Mental Health matters to everyone

UC Health Mountain Crest Behavior health Center on Corbett Drive just off of Harmony Road
The logo for the Mental Health Matters initiative in Larimer County





Mental illness is a reality of life. The causes vary from genetics and family history to circumstances, lifetime events and childhood patterns.  “Mental illness, at any given moment, is just one incident away from all of us”, said Monica Smith, director of UCHealth Mountain Crest Behavioral Health Center. The stigma attached to the mentally ill is that they are dangerous and crazy and that there’s no getting better. Also, those of us in the “Cowboy State” of Colorado are inclined to think that mental illness is a weakness of character that a person needs to overcome on their own.

In reality, mental illness is treatable and doesn’t have to ruin your life. Treatments are varied and specific to particular needs. There are various levels of counseling and a variety of therapies available to treat different levels of mental health issues. Behaviors such as drinking or cutting, for example, can be approached with a method called Dialectic Behavioral Therapy (DBT), which teaches patients to reprogram their cognitive skill set to find better methods of coping. Other therapies include cognitive therapy and solution-focused therapy. Substance abuse issues can be successfully treated with group therapy and medication to enable the patient to maintain sobriety.

However, access to mental health care is an ongoing concern in Larimer County. As the population continues to grow, the need for all types of health care grows with it. Support and treatment have not grown to accommodate population growth, and all systems are at capacity.

Laurie Stolen, Behavior Health Project Director

So far, law enforcement has had few options to deal with mental illness other than incarceration. A good 90 percent of the homeless population is afflicted with mental illness. Too many people are unaware of this, assuming the homeless are bums who belong in jail. Laurie Stolen, the behavioral health project director of Larimer County, said jail should not be a defacto insane asylum and that the lack of the right level of care costs the county millions of dollars. Law enforcement has been overburdened with the mental health issue.

Addiction and mental illness often go hand in hand. In fact, 90 percent of suicides have both diagnosable mental illnesses and substance abuse issues. The notoriously expensive E.R. is overloaded with mental health and substance abuse cases. Larimer County has no detox facility and patients who have overdosed must be sent to Greeley.

Mountain Crest Behavioral Health Center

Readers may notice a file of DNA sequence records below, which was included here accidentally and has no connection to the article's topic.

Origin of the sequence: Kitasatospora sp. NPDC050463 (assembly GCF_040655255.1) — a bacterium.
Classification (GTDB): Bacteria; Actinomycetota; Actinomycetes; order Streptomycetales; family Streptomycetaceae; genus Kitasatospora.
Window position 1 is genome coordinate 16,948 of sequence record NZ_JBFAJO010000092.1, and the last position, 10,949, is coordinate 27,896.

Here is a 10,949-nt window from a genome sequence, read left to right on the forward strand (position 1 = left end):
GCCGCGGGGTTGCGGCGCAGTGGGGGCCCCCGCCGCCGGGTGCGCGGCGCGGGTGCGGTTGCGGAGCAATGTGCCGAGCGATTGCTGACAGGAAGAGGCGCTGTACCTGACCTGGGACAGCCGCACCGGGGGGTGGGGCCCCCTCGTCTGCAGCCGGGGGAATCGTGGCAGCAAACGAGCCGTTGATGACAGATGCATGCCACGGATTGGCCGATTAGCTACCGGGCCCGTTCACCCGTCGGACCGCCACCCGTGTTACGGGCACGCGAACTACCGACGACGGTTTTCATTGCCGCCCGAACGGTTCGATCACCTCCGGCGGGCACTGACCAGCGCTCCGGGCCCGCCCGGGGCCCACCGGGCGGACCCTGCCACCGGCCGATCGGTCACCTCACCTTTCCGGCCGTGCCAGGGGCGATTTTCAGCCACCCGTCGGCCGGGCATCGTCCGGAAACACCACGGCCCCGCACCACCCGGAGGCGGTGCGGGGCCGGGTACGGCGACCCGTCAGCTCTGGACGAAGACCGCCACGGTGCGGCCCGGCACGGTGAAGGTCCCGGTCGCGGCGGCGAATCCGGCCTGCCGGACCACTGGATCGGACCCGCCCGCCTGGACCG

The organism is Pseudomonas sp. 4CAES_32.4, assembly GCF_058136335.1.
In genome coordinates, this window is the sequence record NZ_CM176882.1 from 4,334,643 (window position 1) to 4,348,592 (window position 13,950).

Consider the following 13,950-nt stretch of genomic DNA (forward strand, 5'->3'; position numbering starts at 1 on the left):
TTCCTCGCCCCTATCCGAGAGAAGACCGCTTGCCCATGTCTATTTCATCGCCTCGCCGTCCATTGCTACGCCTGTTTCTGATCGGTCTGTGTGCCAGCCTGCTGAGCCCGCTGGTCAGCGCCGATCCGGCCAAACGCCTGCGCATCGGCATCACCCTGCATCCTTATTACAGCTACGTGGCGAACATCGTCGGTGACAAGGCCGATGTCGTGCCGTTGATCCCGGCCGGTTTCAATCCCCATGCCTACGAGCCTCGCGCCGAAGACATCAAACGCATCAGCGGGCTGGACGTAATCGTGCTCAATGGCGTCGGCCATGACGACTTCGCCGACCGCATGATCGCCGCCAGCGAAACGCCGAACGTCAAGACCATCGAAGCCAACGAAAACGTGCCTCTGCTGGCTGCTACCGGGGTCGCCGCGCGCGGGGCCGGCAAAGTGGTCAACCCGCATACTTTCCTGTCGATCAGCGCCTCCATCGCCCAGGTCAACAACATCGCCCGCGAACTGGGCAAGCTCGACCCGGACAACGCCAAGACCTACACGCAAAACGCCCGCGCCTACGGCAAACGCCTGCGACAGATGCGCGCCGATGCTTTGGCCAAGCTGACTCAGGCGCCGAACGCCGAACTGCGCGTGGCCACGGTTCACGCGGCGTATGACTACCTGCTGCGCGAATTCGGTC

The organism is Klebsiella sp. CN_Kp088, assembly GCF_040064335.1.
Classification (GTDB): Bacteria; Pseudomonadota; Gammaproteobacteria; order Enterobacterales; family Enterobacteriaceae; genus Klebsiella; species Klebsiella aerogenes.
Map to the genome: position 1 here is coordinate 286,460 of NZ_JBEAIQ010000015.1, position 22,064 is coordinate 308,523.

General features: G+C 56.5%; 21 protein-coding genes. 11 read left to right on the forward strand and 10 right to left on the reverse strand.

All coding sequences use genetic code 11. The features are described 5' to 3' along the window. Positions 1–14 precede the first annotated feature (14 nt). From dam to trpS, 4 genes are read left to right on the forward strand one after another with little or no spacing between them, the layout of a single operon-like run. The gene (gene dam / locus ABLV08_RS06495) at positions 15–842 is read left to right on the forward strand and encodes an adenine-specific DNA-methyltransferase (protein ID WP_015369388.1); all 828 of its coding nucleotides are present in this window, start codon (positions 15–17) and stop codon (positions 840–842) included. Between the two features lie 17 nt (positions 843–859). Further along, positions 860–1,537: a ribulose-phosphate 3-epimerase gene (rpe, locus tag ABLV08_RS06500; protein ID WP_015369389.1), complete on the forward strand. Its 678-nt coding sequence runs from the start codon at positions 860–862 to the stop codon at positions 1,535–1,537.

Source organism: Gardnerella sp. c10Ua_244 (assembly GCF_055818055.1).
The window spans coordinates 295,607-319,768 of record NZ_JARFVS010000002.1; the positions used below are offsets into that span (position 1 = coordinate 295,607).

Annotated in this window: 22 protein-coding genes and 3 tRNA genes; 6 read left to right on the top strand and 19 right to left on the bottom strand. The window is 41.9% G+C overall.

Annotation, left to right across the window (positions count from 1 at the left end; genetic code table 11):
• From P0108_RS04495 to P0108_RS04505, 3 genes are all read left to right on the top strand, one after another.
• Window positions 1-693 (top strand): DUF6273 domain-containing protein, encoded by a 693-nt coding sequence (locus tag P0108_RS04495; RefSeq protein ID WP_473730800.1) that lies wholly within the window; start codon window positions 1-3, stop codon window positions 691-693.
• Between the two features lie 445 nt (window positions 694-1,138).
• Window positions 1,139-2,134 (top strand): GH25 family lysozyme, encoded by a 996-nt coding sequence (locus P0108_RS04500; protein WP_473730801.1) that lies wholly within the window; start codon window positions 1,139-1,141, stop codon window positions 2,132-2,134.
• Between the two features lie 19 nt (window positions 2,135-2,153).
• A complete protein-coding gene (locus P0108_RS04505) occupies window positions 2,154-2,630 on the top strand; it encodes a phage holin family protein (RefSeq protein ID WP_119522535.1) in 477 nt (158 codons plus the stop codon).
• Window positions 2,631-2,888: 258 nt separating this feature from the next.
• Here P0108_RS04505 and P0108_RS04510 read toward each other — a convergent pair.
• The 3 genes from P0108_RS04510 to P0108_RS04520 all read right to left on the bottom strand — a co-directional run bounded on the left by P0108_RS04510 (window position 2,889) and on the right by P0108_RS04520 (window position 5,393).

Smith of UCHealth believes the Fort Collins community, and to some degree Weld County, have done a good job of coordinating resources to effectively bring agencies together and that northern Colorado is doing a better job of working with available resources than other parts of the state. UCHealth sponsors the mental health system as a non-profit, contributing $4 million a year to support the services. She said there is little money in the mental health field. Mental health professionals make far less than doctors or surgeons, which leads to a shortage of psychiatrists and therapists. Also, Insurance companies do not support mental health care the way they support medical care. Far more people need care than there are services for, even if insured. Mountain Crest has inpatient beds and five intensive outpatient programs: three for substance abuse, one for adolescents and one for adult psychology — all full all the time. Even those with insurance may have to wait for a month up to 12 weeks for an appointment.

Smith identifies the gaps as no residential, ongoing, in-house treatment or continuous monitoring. There are not enough intensive outpatient groups led by a licensed therapist. Without continuing care, the alcoholic, suicidal or depressed patient cannot recover. In addition, there is a lack of options for the low-income population. The Summitstone Health Partners with locations in Fort Collins and Loveland is the largest Medicaid provider in Larimer County. Smith speaks highly of the level of care at Summitstone, but she said the facilities are overloaded.

Progress is being made as the Health District, Larimer County, Weld County and law enforcement are actively working together to address the issue. Recently, the Larimer County Sheriff’s Office, Fort Collins Police Services and the Loveland Police Department have received a grant to work with the SummitStone Health Partners to create a co-responder program in which law enforcement teams with mental health care professionals on mental health-related calls. The $362,000 grant is renewable for five years.

Ultimately, Larimer County has a long way to go to meet the mental health needs of a rapidly growing population, but with continuing dialog and education, the general public can be encouraged to overcome the shame and the stigma of mental illness. This county is more than capable of meeting the challenge.

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